Vancouver-based SouthGobi said Wednesday that it filed the notice after management determined that it had "exhausted all other possible means to resolve an ongoing investment dispute" involving its Mongolian operating subsidiary.
The notice "consists of but is not limited to" alleged failure by the Mineral Resources Authority of Mongolia to execute the pre-mining agreements associated with certain exploration licences of SouthGobi Sands LLC.
Filed pursuant to the Bilateral Investment Treaty between Singapore and Mongolia, the notice triggers a dispute resolution process.
Under the process, the Mongolian government has a six-month cure period to satisfactorily resolve the dispute through negotiations.
"If the negotiations are not successful, the company will be entitled to commence conciliation/arbitration proceedings under the auspices of the International Centre for Settlement of Investment Disputes," SouthGobi said in a release.
Last month SouthGobi announced curtailment of production at its Ovoot Tolgoi mine in Mongolia amid controversy over a bid by state-owned Aluminum Corp. of China (Chalco) to acquire a majority stake in SouthGobi from Ivanhoe Mines Ltd.
The company said earlier that Mongolian authorities had asked it to suspend production while they reviewed the Chalco bid.
Mongolia has profited from selling coal, copper and other minerals to China's booming economy but some in the sparsely populated north Asian country are uneasy about possible economic domination by their giant neighbour.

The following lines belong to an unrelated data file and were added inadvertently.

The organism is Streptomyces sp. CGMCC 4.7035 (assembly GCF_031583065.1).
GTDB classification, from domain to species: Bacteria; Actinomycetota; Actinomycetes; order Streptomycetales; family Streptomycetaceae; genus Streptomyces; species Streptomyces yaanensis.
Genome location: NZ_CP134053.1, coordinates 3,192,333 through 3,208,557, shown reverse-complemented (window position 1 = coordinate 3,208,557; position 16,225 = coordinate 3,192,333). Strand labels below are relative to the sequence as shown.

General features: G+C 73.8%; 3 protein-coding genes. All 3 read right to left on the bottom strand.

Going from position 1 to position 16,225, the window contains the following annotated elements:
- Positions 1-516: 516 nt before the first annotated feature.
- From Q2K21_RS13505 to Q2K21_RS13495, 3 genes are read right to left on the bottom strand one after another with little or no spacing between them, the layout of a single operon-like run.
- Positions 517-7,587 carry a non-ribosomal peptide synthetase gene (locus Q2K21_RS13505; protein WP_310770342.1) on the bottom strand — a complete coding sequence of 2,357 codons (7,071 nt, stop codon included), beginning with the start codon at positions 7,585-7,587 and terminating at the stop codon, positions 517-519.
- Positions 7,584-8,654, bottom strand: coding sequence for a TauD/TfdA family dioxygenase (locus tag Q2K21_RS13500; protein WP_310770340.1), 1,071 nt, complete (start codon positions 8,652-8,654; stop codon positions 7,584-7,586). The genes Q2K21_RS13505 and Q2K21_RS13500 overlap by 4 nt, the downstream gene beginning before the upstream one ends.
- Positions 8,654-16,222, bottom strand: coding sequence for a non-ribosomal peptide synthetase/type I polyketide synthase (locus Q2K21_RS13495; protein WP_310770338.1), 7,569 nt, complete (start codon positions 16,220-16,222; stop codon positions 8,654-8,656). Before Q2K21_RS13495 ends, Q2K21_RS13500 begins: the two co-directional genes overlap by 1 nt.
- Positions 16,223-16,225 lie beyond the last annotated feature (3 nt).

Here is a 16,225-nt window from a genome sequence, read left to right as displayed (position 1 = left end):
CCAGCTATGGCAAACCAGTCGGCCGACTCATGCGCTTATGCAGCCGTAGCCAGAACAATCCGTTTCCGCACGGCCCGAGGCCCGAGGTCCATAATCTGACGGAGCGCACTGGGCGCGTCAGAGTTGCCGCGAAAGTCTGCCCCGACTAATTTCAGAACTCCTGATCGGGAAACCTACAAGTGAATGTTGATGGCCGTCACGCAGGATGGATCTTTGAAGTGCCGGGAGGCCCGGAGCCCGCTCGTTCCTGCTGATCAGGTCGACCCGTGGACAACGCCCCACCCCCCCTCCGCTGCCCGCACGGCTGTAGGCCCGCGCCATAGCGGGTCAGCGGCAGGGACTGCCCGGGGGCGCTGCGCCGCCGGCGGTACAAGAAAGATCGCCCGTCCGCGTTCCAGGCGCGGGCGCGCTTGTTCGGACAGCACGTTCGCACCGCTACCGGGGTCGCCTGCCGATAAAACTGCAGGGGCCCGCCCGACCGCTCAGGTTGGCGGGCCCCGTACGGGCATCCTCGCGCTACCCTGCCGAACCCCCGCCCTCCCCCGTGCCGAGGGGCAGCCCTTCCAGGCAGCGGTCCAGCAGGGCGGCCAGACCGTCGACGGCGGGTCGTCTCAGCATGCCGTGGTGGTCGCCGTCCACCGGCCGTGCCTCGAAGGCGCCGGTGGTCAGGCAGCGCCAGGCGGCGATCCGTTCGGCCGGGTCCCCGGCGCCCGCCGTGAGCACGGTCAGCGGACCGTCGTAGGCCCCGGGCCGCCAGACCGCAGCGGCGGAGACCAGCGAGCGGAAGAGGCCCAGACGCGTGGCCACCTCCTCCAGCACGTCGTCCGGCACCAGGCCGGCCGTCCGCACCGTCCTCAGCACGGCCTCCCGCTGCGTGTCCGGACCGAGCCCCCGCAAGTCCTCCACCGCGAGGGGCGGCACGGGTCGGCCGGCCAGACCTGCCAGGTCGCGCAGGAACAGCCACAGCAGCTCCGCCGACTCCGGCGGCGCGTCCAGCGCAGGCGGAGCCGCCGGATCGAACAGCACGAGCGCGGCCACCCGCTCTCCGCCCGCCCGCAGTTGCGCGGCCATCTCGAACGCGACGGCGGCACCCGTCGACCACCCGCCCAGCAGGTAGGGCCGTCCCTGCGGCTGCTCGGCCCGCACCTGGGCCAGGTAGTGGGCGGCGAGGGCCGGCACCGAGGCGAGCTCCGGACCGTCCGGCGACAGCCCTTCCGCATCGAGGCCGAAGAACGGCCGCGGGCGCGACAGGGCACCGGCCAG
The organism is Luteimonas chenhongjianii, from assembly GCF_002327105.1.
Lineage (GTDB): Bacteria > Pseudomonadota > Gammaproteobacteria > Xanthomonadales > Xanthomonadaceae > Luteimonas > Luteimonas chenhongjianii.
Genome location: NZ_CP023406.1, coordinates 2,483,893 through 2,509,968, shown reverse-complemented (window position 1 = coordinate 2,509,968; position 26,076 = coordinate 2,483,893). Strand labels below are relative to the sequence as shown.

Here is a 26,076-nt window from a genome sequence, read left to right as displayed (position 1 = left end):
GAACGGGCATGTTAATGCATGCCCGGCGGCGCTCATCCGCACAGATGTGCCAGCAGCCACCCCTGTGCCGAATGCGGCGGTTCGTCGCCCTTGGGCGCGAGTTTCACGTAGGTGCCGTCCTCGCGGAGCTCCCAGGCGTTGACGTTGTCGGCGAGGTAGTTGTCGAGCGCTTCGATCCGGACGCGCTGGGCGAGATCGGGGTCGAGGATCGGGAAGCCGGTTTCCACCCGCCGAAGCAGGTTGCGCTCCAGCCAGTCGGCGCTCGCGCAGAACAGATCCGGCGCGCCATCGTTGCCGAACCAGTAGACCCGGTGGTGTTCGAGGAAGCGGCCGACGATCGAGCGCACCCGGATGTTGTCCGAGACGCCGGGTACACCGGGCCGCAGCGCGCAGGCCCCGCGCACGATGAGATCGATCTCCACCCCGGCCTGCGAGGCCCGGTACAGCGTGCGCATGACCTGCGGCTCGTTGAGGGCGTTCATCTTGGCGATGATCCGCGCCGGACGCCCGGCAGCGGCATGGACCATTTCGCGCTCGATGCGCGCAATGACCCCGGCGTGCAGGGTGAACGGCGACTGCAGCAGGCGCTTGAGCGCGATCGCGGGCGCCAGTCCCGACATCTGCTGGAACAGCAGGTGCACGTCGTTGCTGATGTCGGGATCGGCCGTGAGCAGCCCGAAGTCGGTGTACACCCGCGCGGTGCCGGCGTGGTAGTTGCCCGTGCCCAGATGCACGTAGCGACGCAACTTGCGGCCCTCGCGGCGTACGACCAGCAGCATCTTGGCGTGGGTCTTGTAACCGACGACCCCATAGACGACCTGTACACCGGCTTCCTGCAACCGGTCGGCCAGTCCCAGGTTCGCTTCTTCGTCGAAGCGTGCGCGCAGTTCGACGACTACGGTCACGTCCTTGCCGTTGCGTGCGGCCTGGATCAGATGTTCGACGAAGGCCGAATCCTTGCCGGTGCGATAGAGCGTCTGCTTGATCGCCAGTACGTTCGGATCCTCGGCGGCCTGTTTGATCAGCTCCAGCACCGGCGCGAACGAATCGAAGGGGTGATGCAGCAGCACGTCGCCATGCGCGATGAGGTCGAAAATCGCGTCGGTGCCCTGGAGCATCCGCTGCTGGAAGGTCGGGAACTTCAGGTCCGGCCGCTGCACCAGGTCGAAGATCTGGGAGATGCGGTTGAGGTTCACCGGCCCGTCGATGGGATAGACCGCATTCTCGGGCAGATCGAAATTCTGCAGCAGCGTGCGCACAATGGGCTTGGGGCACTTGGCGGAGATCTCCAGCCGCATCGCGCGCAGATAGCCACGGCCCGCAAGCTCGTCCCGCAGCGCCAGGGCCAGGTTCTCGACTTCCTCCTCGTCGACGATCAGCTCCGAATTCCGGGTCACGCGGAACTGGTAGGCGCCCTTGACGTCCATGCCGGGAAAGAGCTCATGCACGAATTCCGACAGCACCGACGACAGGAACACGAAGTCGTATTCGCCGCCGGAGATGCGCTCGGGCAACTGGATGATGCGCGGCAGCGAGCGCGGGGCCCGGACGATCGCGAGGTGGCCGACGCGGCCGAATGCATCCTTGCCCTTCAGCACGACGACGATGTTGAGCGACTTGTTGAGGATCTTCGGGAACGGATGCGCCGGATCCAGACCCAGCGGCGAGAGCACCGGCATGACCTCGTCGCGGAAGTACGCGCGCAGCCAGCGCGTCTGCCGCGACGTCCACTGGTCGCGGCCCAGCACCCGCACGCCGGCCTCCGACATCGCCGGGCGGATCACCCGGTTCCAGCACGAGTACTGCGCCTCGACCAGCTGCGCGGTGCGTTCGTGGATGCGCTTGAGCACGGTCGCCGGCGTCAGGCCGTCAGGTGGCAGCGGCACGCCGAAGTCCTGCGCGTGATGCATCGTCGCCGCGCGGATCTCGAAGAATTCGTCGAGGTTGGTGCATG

Chalco's plan to buy a 57.6 per cent stake in SouthGobi from Ivanhoe triggered anxiety in Mongolia about Chinese ownership of a major resource producer.
Earlier this year, Mongolia's parliament passed a foreign investment law that appeared aimed at stop-ping Chalco. It requires government approval for investments in mining or other strategic industries if the investors are foreign state-owned companies or if foreign investment would exceed 49 per cent of the venture.
Both Ivanhoe and SouthGobi have most of their operations outside Canada but are listed on the Toronto Stock Exchange and have corporate head offices in Vancouver.
Ivanhoe is developing the Oyu Tolgoi mine in southern Mongolia.
The mine is expected to produce 1.2 billion pounds of copper and 650,000 ounces of gold a year in the first decade of operation.
Rio Tinto owns a 51-per-cent stake in Ivanhoe, which in turn owns two-thirds of the Oyu Tolgoi project. The Mongolian government owns the remaining third.
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